Anyone who writes for others on a regular basis knows perfection is impossible. The writer sees what should be there, not what is.
“One final fix,” we say as we correct an error, click Save
but then only to spot another before the page refreshes.
In practice, we learn it is never really finished.
Instead, writing for others becomes a measure of good enough. The writer asks, “Is it good enough that the reader will understand what I mean without being distracted by my spelling and punctuation?”
flat5.net (this blog) began in 2001 as a family web page but after more than a decade of growth that includes copying, pasting and touching up the old material several times, I still occasionally find a missing word, a doubled comma or some other typo in the oldest material*.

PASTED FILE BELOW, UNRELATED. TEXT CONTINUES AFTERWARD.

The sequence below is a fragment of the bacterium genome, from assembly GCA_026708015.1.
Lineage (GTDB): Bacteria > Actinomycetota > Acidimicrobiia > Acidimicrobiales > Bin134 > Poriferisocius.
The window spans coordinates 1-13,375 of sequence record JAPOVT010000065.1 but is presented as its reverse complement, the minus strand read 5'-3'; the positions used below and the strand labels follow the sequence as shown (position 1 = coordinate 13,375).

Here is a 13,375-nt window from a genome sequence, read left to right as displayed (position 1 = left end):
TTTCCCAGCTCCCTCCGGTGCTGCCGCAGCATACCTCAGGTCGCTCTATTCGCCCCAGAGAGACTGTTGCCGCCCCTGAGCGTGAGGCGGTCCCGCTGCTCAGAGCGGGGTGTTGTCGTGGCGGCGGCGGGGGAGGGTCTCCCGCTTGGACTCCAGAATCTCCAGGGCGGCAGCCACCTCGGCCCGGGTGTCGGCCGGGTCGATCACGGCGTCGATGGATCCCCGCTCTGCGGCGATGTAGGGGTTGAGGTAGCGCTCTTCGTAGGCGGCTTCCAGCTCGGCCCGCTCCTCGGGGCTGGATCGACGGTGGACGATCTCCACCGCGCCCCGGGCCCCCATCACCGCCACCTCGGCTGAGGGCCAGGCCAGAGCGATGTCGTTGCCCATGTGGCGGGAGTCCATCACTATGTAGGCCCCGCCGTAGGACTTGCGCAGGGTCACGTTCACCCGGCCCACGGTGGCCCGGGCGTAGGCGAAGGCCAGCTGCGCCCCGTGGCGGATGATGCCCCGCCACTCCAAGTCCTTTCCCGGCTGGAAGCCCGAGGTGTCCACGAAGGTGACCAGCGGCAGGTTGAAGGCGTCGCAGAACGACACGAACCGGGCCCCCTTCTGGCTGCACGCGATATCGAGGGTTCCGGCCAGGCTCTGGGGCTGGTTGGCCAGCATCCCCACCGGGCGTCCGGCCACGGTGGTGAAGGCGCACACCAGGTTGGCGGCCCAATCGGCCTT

It never ends.
Indeed, the paragraphs you’re reading right now have been revised a dozen times since the paper draft you see above. Over the course of those edits, this article has doubled in size, shrunk back to two paragraphs and then slowly filled out to the content you see now.
Such is the act of writing; it is never finished.
So be it.
* I’m still not happy with the comma placement in the first sentence at About -> Ed and Anita.